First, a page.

About Us

The "Us" is actually a 'Me".

I'm Don Talley, the founder and curator of the WORTH THE DRIVE website and Facebook page.
I'm 63 years old and live in Black Mountain NC (just east of Asheville)
I don't play music .... but I am passionate about Bluegrass and Old-Time Music.
( Note: I do confess to messin around with the clawhammer banjo back in the 80s).

The traditional music of southern Appalachia is near and dear to my heart and has been for a number of years.

y love affair with this music began while I was still in high school.
I grew up in the small town of Greer in Greenville County South Carolina.
None of my family played traditional music.

My mom subscribed to the Columbia Record Club. As a result, I was exposed to a wide variety of music as a young child. We were sent new records every month. Some of it was pop music of the 50's and 60's, some of it was classical, some of it was Broadway soundtracks.

One of the records she received was called All-Star Hootenanny. It included a variety of music including songs by Pete Seeger, Bob Dylan, The Brothers Four, Carolyn Hester. It also included a song called Worried Man Blues by Lester Flatt, Earl Scruggs, and Mother Maybelle Carter.

I didn't know what this music was, but I knew I liked it.

While in high school, my father told me he wanted me to go with him to hear some music. My dad and I got along fine, but he didn't do much together other than yardwork. So I was glad to go with him. We drove out in the country to a small school auditorium in rural northern Greenville County SC. When we got there and the band took the stage, I heard music unlike anything I'd heard before. If was probably the first time I'd seen a banjo and fiddle in person.
The band was Bill Monroe and The Bluegrass Boys.
It lit a spark.

A year later, Dad took me to a small one-afternoon festival out in a cow pasture a few miles from our home in Greer SC. It was mostly local bands, but there was a blind guitarist/singer Dad wanted me to hear.... his name was Doc Watson.

Dad realized we'd found something we both enjoyed doing together. Next he took me up to Cliffside, North Carolina to the Snuffy Jenkins Bluegrass Festival. There were many well-known nationally touring bands at that festival but I've long since forgotten which ones they were.
The hook was now firmly set, and I was eager to hear more.

During my college years I didn't get out to many festivals or concerts but I did become interested in learning everything I could about Appalachian Culture.... Food, Religion, Music, etc. I began going to the local public library and checking out every record they had related to bluegrass or "folk" music.

Then it happened.

The library had a copy of Harry Smith's 4 lp set, Anthology of American Folk Music and I checked it out, took it home, and put in on the turntable. This was not bluegrass. I didn't really know what to call it but the archaic music moved me even more deeply than bluegrass had. I renewed the record at the library and listened to it over and over and over again.
I knew I wanted to hear more and more and more of this older style of music.... but I didn't know where to go to hear it played live.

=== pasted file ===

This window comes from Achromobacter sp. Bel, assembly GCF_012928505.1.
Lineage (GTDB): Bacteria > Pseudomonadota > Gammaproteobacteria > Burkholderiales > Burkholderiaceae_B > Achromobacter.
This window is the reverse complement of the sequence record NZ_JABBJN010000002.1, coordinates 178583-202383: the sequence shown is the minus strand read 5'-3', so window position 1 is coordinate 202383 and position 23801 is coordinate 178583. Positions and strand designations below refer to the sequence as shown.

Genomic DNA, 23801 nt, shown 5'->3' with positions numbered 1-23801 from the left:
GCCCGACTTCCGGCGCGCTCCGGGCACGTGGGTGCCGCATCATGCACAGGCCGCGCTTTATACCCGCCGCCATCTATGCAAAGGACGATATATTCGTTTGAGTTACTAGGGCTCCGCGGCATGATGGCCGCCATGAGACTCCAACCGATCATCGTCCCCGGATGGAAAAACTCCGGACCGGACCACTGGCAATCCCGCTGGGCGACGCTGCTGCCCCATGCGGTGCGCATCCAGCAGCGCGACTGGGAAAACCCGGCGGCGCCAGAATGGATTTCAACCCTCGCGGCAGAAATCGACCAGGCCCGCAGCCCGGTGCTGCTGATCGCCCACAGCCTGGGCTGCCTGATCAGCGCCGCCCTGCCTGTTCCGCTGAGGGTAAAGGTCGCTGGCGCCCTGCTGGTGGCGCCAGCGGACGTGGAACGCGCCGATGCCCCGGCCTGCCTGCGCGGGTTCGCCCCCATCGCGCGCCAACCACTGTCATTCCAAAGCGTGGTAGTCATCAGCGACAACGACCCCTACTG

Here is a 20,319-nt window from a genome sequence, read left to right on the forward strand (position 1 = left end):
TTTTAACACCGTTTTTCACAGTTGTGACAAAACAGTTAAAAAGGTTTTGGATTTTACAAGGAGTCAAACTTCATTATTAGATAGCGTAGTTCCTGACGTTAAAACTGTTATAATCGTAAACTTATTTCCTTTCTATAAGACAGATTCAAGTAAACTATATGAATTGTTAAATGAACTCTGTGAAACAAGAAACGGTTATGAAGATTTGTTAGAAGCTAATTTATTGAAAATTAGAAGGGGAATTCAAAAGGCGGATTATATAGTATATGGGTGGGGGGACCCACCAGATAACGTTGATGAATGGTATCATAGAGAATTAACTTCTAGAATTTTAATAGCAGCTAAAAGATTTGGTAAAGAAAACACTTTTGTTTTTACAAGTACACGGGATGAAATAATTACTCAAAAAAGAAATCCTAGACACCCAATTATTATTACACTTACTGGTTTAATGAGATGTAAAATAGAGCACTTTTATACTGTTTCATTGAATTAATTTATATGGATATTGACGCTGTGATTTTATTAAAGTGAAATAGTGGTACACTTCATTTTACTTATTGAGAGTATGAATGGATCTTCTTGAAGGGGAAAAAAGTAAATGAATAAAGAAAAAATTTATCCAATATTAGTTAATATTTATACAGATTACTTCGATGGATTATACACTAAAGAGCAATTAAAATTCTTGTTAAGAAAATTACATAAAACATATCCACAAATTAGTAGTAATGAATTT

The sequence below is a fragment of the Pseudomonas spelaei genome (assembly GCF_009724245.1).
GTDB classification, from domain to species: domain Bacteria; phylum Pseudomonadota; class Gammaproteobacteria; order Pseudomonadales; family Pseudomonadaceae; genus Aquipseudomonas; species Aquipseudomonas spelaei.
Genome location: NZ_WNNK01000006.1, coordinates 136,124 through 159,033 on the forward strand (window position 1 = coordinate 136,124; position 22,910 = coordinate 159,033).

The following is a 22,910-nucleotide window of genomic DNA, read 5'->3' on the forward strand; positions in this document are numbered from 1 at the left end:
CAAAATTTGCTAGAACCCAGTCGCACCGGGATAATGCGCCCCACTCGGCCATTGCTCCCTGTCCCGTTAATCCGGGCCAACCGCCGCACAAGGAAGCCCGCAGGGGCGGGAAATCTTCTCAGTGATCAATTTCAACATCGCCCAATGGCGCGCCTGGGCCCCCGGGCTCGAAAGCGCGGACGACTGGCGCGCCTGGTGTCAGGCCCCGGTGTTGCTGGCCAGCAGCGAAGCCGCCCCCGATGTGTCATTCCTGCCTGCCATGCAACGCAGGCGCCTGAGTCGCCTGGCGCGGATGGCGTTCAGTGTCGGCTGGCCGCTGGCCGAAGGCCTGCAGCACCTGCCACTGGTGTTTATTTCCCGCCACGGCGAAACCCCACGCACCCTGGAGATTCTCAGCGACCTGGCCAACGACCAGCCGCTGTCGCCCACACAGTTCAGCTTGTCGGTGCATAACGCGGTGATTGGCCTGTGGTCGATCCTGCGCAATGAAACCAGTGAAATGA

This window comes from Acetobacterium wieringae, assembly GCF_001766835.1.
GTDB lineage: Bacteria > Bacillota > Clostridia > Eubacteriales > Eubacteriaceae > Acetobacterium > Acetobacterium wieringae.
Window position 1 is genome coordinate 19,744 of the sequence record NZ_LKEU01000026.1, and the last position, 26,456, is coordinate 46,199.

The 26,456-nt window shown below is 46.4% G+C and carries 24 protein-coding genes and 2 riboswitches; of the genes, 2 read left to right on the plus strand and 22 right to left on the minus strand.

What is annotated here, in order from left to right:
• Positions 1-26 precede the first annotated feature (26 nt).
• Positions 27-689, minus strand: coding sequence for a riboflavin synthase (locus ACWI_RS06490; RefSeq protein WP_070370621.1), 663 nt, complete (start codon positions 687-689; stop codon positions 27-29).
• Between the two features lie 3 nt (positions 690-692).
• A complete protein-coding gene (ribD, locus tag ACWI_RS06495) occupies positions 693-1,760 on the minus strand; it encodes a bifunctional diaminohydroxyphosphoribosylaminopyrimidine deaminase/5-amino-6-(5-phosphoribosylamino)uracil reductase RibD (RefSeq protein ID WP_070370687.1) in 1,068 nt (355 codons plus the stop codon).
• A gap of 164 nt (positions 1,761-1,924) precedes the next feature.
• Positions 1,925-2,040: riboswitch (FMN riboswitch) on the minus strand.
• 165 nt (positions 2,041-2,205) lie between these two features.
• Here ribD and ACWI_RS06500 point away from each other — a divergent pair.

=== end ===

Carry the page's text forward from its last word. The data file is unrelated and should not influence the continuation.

There was no internet back then, so I went to the library and found a magazine called
Bluegrass Unlimited which had a calendar of live music in the back of each issue. I took out my notepad and began writing down the dates and location of events in the southeast...... then I hit the road.

I read Bluegrass Unlimited faithfully and eventually subscribed so I could receive the magazine without the trips to library. I read each and every issue from cover-to-cover. I longed to learn more (and hear more)

I attended several regional bluegrass festivals and began talking with people and asking about where to hear the older style of music (I didn't even know to call it "old-time" yet).

Someone suggest I go to a festival up in a little town in Virginia called Galax...... so I did.

I found out it was not your typical "festival" but was something called a Fiddlers Convention. While there were many bands playing bluegrass, my ears were drawn to find the fiddle and banjo music I'd heard on the Anthology of Folk Music (and other LPs from the library). This old-time music was everywhere up there at Galax and I could not get enough of it. That was the start of my love affair with Old Time music and that love continued. I began going to more and more and more fiddlers conventions.

A few years later I was thrilled to discover a magazine devoted to this music called
The Old Time Herald. I subscribed and read every issue cover-to-cover.

Over the past 10-15 years, family responsibilities and other duties interfered with my festival passion and it's been several years since I've been to a festival or fiddlers convention. But life changes and I'm now 63 and ready to get back out to the festivals.

In May of 2022 I began doing research to find out which festival had started back up in the "post-covid" era and when and where they were. After compiling a pretty long list, I figured that there were probably other folks out there who would be interested in a comprehensive list of bluegrass and old-time festivals in the southeastern United States so I decided to create this website and an associated Facebook page.

I hope others find it useful.

I enjoy designing websites.
If any festivals or bands need a basic, affordable website , let me know.
Website Design and Maintenance can get very expensive these days, but it doesn't have to be.
I'd love to explore how I can help you promote your band or event with
an informative website at an affordable price .